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Quoting Text

There are two special elements for marking text quoted from a source. The blockquote element represents a quote (generally a longer one, but not necessarily) that stands alone red_circle-a.jpg and renders on its own line by default red_circle-b.jpg. Meanwhile, the q element is for short quotes, like those within a sentence red_circle-c.jpg (on the next page).

red_circle-a.jpg A blockquote can be as short or as long as you need. Optionally, include the cite attribute—not to be confused with the cite element shown in the first paragraph—to provide the location of the quoted text. However, browsers don’t display the cite attribute’s information gray_circle-b.jpg. (See the second tip for a related recommendation.)



<p>He enjoyed this selection from <cite>The Adventures of Huckleberry Finn</cite> by Mark Twain:</p>

<blockquote cite="http://www.marktwain">

    <p>We said there warn't no home like 
    a raft, after all. Other places do seem so cramped up and smothery, but a 
    raft don't. You feel mighty free and easy and comfortable on a raft.</p>


<p>It reminded him of his own youth exploring the county by river.</p>


red_circle-b.jpg Browsers typically indent blockquote text by default. Historically, browsers haven’t displayed the cite attribute’s value (see the second tip for a related recommendation). The cite element, on the other hand, is supported by all browsers and typically renders in italics, as shown. All of these defaults can be overridden with CSS.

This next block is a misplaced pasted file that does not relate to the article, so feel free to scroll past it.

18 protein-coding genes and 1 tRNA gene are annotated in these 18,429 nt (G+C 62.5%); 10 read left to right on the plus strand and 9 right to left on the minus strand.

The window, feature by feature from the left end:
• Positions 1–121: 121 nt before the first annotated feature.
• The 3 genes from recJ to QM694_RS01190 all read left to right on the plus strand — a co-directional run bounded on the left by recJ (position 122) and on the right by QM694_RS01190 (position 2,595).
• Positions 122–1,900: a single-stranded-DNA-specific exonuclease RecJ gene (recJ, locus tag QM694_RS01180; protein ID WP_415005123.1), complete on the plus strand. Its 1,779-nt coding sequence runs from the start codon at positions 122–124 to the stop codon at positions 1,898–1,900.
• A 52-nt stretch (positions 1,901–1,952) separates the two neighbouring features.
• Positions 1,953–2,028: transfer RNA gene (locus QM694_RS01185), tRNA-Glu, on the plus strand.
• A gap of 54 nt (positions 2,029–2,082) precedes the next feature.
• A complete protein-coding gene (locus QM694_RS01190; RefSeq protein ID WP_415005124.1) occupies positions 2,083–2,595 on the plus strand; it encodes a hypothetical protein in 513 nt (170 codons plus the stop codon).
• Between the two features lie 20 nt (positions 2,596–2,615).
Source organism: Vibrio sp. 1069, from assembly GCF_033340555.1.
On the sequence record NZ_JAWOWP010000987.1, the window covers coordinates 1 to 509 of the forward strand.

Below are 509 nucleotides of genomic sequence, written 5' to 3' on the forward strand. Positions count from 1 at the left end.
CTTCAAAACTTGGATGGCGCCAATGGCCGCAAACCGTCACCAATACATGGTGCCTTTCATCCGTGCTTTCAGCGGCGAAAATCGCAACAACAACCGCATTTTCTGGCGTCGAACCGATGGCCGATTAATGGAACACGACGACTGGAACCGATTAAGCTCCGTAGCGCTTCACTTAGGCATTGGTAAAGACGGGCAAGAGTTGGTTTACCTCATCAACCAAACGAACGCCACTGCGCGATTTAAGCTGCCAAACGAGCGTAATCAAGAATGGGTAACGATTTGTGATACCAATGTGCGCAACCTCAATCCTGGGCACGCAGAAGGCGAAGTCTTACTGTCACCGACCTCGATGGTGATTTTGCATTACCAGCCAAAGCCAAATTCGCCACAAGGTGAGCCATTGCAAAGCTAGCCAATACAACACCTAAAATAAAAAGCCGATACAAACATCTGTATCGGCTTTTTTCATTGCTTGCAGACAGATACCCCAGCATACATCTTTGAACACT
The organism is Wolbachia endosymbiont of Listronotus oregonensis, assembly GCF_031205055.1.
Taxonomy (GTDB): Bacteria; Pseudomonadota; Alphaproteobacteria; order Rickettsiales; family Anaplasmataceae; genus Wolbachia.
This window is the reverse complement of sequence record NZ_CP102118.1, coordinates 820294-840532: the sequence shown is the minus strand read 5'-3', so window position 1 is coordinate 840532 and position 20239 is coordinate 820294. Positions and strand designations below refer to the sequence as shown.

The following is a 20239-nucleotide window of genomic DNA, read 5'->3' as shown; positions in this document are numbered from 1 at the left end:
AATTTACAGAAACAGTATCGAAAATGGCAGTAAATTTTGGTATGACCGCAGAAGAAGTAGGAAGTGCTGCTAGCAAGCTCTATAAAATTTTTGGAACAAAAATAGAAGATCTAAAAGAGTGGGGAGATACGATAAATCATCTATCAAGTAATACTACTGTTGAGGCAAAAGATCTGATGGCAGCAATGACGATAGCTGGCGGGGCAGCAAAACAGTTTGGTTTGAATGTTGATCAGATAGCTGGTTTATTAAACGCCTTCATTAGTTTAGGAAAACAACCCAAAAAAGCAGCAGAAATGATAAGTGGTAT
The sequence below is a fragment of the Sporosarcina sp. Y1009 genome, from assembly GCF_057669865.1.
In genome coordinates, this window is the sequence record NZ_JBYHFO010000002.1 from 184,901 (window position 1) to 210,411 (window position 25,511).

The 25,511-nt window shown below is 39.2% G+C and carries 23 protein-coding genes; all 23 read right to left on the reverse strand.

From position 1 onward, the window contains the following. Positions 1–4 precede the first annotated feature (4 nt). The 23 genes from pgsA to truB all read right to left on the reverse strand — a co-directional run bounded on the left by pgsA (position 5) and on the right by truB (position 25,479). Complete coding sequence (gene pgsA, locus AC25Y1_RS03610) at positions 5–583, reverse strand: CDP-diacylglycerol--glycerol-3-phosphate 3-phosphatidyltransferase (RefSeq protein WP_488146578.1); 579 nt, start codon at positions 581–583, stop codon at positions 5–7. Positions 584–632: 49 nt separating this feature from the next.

red_circle-c.jpg Add the lang attribute to the q element if the quoted text is in a different language than the page’s default (as specified by the lang attribute on the html element).



<p>And then she said, <q>Have you read Barbara 
Kingsolver's <cite>High Tide in Tucson</cite>? It's inspiring.</q></p>

<p>She tried again, this time in French: 
<q lang="fr">Avez-vous lu le livre <cite>High Tide in Tucson</cite> de Kingsolver? C'est inspirational.</q></p>


Browsers are supposed to enclose q element text in language-specific quotation marks automatically, but Internet Explorer didn’t support this until IE8. Some browsers have issues with nested quotes, too. Be sure to read the tips to learn about alternatives to using the q element.

To quote a block of text

  1. Type <blockquote to begin a block quote.
  2. If desired, type cite="url", where url is the address of the source of the quote.
  3. Type > to complete the start tag.
  4. Type the text you wish to quote, surrounding it with paragraphs and other elements as appropriate.
  5. Type </blockquote>.

To quote a short phrase

  1. Type <q to begin quoting a word or phrase.
  2. If desired, type cite="url", where url is the address of the source of the quote.
  3. If the quote’s language is different than the page’s default language (as specified by the lang attribute on the html element), type lang="xx", where xx is the two-letter code for the language the quote will be in. This code is supposed to determine the type of quote marks that will be used (“” for English, «» for many European languages, and so on), though browser support for this rendering can vary.
  4. Type > to complete the start tag.
  5. Type the text that should be quoted.
  6. Type </q>.

red_circle-d.jpg Browsers are supposed to add curly double quotes around q elements (and curly single quotes around nested q elements) automatically. As shown here, Firefox does, but not all browsers do (for example, older versions of Internet Explorer).

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